Confessions of an Antinatalist. Publisher: Nine Banded Books. Author: Jim Crawford. Release Date: Out Now! Price: $ U.S. Shipping: Jim Crawford – Confessions of an Antinatalist – Download as PDF File .pdf), Text File .txt) or read online. A review of Confessions of an Antinatalist by Jim Crawford, a memoir-cum- manifesto explaining why human life should not exist.

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The prevention of pain and suffering is only meaningful in the context of life. Turns out, they can only decide once they are alive.

Consuming the first half of the book, Crawford goes through his upbringing in seventies California, his membership in a cult, his marriage and children, his stint with homelessness, confessionss his long, arduous journey to antinatalizt present day. They say childhood is careless because you’re dependednt on parents and don’t have to worry about bills or other grown up problems, but you also have to be living by somebody else’s rules all the time, ask for stuff and hope your parents don’t dismiss what you’re saying.

Confessions of an Antinatalist

That’s a pretty thorough and exhaustive analysis. Knowing this, and understanding full well that any particular life embodies the potential for experiencing extreme pain and unhappiness — unceasing in some cases — is procreation really worth the risk? Again, it cuts both ways. Jim Crawford writes engagingly, persuasively, and despite the grim topic humorously.

I believe the joys of life, especially those derived from shared experiences with loved ones, greatly outweigh suffering. By contrast, a humanist value system requires only this natural world.

Childhood sucks and Confessions of an Antinatalist

No trivia or quizzes yet. So if you accept the decision to not have children, then logically you must also accept the decision to have children. But I suppose we have some agreement in there. How can one act morally toward someone who does not exist? I had to add one more thing: Moreover, certain humans suffer MUCH less than others, both in physical and non-physical ways. It was summer and bejesus hot, and my feet and ankles swelled up due to my uncontrolled high blood pressure to the point where all I could wear were unbuckled sandals.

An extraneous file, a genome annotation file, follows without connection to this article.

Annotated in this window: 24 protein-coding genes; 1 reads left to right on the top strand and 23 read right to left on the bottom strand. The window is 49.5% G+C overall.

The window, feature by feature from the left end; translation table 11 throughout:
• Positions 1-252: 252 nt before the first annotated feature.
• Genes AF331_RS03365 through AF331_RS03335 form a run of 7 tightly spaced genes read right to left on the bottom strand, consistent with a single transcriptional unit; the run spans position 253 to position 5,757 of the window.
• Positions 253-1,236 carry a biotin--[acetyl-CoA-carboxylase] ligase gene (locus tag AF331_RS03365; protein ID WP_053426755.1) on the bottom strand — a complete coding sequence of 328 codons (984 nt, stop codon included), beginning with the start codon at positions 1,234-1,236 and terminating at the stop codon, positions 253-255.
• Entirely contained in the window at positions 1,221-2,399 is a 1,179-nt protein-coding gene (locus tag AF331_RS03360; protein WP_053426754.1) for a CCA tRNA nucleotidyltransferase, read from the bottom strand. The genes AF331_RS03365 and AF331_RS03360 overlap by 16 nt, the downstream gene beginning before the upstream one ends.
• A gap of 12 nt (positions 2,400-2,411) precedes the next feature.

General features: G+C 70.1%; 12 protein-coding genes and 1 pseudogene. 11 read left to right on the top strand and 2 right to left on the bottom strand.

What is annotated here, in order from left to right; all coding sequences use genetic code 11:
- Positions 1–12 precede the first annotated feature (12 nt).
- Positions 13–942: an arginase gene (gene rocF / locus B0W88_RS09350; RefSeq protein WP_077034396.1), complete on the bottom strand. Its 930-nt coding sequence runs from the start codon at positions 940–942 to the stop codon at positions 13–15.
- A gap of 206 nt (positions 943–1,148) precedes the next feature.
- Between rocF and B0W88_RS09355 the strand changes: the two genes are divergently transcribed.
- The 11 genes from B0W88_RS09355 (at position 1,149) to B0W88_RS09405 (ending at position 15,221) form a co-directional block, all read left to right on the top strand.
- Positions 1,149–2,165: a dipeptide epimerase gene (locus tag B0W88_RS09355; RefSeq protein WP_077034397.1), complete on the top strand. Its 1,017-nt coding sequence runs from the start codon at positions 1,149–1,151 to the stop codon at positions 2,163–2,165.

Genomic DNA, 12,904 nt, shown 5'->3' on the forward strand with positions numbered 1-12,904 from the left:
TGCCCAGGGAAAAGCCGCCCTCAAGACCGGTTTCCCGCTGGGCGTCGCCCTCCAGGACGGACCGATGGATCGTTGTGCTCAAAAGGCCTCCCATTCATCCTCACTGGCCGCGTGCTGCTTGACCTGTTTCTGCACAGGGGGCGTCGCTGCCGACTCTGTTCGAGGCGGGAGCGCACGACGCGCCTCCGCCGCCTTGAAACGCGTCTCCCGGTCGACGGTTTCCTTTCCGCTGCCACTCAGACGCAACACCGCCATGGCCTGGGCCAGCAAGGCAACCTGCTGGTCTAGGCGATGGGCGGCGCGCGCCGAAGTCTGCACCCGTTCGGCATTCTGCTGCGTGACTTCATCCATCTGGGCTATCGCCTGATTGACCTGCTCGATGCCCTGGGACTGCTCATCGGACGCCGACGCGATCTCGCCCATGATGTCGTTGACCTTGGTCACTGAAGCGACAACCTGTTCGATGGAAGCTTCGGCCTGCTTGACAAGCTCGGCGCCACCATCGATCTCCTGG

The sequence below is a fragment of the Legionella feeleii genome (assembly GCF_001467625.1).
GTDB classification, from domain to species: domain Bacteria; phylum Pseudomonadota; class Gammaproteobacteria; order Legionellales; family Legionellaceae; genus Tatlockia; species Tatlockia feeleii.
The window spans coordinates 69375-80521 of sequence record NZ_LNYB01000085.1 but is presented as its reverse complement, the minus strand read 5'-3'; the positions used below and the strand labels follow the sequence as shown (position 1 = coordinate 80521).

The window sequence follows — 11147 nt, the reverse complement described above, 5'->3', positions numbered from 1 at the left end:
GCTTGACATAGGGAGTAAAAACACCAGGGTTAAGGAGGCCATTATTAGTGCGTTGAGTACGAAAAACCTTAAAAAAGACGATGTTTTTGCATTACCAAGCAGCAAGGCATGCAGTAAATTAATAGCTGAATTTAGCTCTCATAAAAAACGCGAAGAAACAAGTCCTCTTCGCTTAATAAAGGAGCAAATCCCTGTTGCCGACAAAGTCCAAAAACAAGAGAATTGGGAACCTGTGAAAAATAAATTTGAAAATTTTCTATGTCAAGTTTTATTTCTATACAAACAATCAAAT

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As a 40 year old married childless woman who has run the gauntlet of questions, disbelief and pleas from those demanding to know what is wrong with me, I’d direct them to this book and then to the teachings of Philip Larkin, and his amazing poem This Be The Verse. When one creates a child, one has no idea whether that child will be one of your optimistically happy-outweighs-sad children, or the opposite, yet YOU as the parent take the risk anyway, concluding from your experience that your experience is universal.

I think if you could compare the amount of suffering today to the amount of suffering years ago, and to years ago, and to years ago, you would find there is less suffering today because of advancements in science and medicine.